On Tuesday clerks of Macomb, Oakland, Washtenaw and Wayne counties accepted the controversial proposal to fund the Regional Transit Authority of Southeast Michigan’s (RTA) Regional Master Transit Plan. This acceptance — which came at the eleventh hour — means voters can now hit the polls this November and weigh in on a plan that aims to tackle many of the region's unaddressed transit issues.
"This is the opportunity Southeast Michigan residents have been waiting for – the opportunity to finally connect Macomb, Oakland, Washtenaw and Wayne counties," Kelly Rossman-McKinney, a spokesperson for A Coalition for Transit (ACT) said in a statement Tuesday.
Rossman-Mckinney estimates that less than a quarter of jobs in Southeast Michigan can currently be reached in 90 minutes using public transit because the region — she, and ACT, blames this on the lack of a "frerequent, coordinated regional transit system."
"The RTA’s comprehensive, connected regional transit plan will increase independence for seniors and people with disabilities, get people to work and boost economic development," she says.
While the $4.6 billion public transportation plan may seem like an obvious to those like Rossman-Mickinney, the path towards getting it on the ballot was not a smooth one. In July representatives from Macomb and Oakland County poo-pooed the plan, arguing that it did not do enough for their regions.
"I cannot in good conscience support the current plan, which spends over $1.3 billion of Oakland County taxpayers’ dollars over 20 years, but only gives our businesses, workforce, and residents a fraction of that back in transit services," Oakland County Executive L. Brooks Patterson said in July.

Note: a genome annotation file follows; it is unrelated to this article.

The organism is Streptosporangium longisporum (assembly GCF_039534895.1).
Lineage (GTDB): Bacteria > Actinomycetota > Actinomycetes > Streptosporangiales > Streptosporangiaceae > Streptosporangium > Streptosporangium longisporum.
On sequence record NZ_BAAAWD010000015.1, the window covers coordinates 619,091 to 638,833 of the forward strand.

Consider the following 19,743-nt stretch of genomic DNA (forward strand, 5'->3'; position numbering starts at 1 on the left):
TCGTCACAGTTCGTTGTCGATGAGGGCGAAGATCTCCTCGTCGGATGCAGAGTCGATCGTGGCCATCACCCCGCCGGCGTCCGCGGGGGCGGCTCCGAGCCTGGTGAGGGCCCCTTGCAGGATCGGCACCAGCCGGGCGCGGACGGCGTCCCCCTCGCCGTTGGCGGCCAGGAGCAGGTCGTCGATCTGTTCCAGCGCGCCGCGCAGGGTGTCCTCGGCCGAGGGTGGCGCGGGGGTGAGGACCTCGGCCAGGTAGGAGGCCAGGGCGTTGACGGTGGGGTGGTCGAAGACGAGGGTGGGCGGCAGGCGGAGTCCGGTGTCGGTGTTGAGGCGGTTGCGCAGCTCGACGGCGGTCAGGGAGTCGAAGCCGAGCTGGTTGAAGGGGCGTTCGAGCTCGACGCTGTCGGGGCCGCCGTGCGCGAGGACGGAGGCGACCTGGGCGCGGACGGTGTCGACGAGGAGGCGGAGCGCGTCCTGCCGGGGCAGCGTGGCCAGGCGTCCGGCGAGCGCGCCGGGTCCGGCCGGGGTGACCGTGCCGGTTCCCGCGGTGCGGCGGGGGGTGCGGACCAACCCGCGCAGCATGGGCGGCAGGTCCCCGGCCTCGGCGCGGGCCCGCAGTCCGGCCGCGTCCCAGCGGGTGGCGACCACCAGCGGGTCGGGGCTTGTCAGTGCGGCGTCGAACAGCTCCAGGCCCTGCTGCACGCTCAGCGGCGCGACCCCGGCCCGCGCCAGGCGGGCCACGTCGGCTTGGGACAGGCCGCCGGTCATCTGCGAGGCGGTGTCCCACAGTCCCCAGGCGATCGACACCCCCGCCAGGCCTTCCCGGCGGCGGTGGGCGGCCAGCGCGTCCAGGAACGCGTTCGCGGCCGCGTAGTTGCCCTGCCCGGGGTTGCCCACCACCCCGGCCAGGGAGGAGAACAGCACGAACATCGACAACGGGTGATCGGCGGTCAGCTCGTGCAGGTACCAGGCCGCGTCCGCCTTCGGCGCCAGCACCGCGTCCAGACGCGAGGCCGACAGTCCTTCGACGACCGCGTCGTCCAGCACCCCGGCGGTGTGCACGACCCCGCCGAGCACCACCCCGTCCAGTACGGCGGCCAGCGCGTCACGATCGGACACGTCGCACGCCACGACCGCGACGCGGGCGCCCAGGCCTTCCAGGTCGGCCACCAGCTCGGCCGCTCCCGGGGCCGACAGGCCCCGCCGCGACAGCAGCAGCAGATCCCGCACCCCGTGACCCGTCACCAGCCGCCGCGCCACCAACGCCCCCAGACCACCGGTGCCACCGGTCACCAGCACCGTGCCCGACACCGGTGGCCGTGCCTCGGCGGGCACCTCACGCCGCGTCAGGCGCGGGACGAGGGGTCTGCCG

These sentiments were reiterated by Chuck Moss, an Oakland County RTA representative who explained that he felt the plan didn't provide regional transit but rather "regional taxation."
The July rejection of the plan — which will connect over 2,600 square miles, 4 million residents and nearly 2 million existing jobs across Macomb, Oakland, Washtenaw and Wayne counties — meant some behind the scenes machinations had to occur. In August representatives from Detroit, and Wayne Oakland, Macomb, and Washtenaw counties met to discuss some sort of compromise that would get Patterson and his Macomb County counterpart, Mark Hackel on board.
"I am satisfied that the accord we reached today not only offers something for our 40 communities and over half a million residents previously left out of the transit plan, but also incorporates the necessary protections we were seeking for Oakland County taxpayers," Patterson, who the New Yorker has described as a "Suburban Kingpin who is thriving off the city’s decline," said in a news release after the private August meeting. “I’m grateful to my regional counterparts who joined me in moving forward."
Similar transit plans in other parts of the U.S. have shown a significant return on investment, according to the American Public Transportation Association, who estimates that they result in $4 for every $1 spent.